From the corporate world to governments, we seek to escape uncertainty and surprises. This is crucial to survive and thrive. It is also necessary for the protection from threats, dangers and risks.
As a whole and generally, our abilities – if not willingness – to identify threats has improved with experience and practice. Notably, we became relatively efficient in assessing likelihood and impact. Nonetheless, one component of threat and risk assessment remains most often unconsidered, unnoticed, and neglected: time.
Yet, time is a crucial component of our ability to prevent surprise, handle threats and manage risks. This article assesses how we integrate time and highlights room for improvements.
Time, the crucial orphan dimension
Do we imagine time?
In the collective imaginary, space or the search for specific individuals such as terrorists or criminals attracts much more attention than time. How many films depict war, crises rooms, and situation centres with maps showing plenty of lines and blinking lights? Meanwhile, one portrays the hunt for terrorists through transparent LCD tables, where agents or analysts can access terabytes of information. Sometimes they can even use holographic displays.
Time is the orphan dimension, except most famously for Star Trek fans. In the production of the TV series, Star Trek Enterprise (2001-2005), time is at the heart of the scenario. There, temporal agents fight a temporal Cold War. Star Trek scenarists and designers imagined a temporal observatory, as shown in “Cold Front” Episode 11, Season 1, 28 Nov 2001, Paramount Network Television. This extract from the episode (start at 2:04) displays how such a “temporal situation room” could look like in the future, with timelines flowing in “timestream”.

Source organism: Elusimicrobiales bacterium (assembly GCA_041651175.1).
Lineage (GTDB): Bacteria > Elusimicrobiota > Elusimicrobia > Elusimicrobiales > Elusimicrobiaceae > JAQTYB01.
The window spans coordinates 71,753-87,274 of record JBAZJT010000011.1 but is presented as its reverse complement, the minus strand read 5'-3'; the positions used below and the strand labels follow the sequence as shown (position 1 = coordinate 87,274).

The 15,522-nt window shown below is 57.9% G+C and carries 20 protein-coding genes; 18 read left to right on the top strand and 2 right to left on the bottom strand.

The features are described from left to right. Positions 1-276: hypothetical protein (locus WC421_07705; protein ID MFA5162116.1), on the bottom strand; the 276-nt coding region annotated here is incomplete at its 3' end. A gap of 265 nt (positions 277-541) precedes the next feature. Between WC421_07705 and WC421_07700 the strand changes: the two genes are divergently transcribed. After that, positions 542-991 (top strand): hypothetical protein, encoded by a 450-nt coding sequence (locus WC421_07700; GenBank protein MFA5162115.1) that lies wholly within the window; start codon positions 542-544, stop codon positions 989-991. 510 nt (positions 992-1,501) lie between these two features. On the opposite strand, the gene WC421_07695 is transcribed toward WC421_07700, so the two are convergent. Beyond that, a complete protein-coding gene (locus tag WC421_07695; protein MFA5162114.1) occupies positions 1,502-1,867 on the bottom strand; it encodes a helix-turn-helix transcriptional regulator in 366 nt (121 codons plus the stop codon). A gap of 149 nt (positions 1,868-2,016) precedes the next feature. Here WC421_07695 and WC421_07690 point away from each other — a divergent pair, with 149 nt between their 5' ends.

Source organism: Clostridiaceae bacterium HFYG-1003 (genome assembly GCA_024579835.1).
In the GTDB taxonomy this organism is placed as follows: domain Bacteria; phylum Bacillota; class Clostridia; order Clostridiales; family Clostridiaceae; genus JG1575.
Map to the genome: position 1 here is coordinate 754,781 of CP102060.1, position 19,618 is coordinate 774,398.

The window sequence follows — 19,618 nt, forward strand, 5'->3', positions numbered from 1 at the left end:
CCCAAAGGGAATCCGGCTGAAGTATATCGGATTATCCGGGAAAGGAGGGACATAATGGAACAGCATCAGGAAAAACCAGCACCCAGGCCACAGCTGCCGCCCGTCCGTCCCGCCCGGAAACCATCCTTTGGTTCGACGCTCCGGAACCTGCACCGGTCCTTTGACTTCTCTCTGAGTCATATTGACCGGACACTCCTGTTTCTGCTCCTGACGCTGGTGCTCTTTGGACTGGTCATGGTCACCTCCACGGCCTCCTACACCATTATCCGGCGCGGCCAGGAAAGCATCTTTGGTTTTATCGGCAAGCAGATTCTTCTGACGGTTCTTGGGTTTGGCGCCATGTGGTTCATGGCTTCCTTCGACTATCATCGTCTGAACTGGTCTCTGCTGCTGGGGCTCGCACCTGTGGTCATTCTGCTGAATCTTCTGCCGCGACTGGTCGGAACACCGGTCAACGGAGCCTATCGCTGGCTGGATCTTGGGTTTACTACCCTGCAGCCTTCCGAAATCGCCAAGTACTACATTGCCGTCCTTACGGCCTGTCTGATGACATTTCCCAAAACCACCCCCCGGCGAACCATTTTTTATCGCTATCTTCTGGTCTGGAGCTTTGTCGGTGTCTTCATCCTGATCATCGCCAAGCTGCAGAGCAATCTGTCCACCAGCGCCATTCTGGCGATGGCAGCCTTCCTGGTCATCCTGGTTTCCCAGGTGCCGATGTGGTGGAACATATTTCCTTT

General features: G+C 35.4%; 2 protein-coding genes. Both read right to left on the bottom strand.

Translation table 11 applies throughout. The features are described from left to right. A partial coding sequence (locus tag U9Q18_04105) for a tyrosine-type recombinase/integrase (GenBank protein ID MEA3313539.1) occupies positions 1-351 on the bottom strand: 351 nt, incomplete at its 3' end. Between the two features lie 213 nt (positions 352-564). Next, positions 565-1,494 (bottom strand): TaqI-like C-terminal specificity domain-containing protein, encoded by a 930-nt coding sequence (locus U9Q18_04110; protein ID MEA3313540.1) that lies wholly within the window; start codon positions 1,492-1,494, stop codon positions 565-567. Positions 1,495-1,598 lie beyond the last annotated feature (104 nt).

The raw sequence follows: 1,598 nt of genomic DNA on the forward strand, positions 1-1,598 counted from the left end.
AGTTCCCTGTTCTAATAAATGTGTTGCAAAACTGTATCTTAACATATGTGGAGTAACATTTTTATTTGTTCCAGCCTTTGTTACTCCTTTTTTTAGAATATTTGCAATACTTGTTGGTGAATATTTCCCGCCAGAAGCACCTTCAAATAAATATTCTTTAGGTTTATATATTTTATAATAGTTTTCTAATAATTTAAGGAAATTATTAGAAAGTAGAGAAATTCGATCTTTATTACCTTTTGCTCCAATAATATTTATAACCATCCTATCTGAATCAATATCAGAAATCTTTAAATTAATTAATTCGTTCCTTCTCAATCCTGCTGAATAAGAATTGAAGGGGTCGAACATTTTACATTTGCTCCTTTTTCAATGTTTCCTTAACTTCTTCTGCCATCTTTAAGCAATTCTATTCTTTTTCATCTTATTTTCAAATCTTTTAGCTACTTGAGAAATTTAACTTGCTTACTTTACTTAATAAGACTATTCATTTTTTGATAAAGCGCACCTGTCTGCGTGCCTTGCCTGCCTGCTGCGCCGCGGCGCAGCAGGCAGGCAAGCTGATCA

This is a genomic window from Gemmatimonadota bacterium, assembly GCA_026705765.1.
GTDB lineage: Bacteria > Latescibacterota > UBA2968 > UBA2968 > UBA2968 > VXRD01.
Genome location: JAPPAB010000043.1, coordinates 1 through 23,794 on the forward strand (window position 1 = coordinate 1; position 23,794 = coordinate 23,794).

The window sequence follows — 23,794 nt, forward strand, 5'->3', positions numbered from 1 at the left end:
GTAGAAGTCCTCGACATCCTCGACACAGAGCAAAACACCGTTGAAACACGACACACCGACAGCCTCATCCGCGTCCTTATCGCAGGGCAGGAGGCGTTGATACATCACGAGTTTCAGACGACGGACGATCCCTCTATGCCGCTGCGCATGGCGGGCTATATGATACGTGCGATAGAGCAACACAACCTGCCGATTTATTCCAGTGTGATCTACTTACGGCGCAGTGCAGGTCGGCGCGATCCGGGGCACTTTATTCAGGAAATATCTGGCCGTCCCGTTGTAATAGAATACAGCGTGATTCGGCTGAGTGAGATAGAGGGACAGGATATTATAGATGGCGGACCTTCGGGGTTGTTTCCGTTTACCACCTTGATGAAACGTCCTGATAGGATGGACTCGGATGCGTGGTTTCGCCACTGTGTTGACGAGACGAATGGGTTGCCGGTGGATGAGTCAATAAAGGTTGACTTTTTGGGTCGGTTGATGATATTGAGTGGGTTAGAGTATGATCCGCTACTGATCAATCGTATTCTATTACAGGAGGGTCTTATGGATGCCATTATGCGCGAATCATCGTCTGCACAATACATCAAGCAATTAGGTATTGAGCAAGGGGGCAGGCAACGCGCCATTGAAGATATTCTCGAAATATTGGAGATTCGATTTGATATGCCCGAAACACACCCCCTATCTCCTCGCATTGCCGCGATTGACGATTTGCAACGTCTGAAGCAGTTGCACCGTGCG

Interestingly, and after a long silence, the latest Star Trek Series (2017), Discovery, includes again the theme of time and time travel.
Why Start Trek matters
Why should we, in the “very serious business of national and international security” pay attention to this, as it is “only” science fiction and a TV show?
Well, hard scientists and the NASA do. They are not afraid to use their imagination (The Science of Star Trek, 05.05.09). Now, what if Star Trek were, once more, scientifically visionary? This has been the case many times throughout the long history of the TV programme started in 1966. For example, Star Trek even foresaw the now famous tablets (Paul Hsieh, “8 Star Trek Technologies Moving From Science Fiction To Science Fact”, Forbes, 24 June 2014).
What if we could also apply the foresight ability of Start Trek to the way we foresee risks? Indeed hard science and technology increasingly need to go hand in hand. Actually, we could perceive the use of time travel in the latest 2017 Start Trek series as a weak signal for a renewed interest in time.
Time in risk assessment and strategic foresight and warning
Which time components do we need in risk assessment and strategic foresight and warning?
We should consider timing (when something, or a particular scenario happens), timeline (succession of events) and duration (how long will a phenomenon last). These are crucial elements when one wants to protect oneself from risks and threats. Indeed, we shall not act similarly if a risk or a threat are possibly going to happen in one month, one year or a decade. The answers available to us will vary according to time components.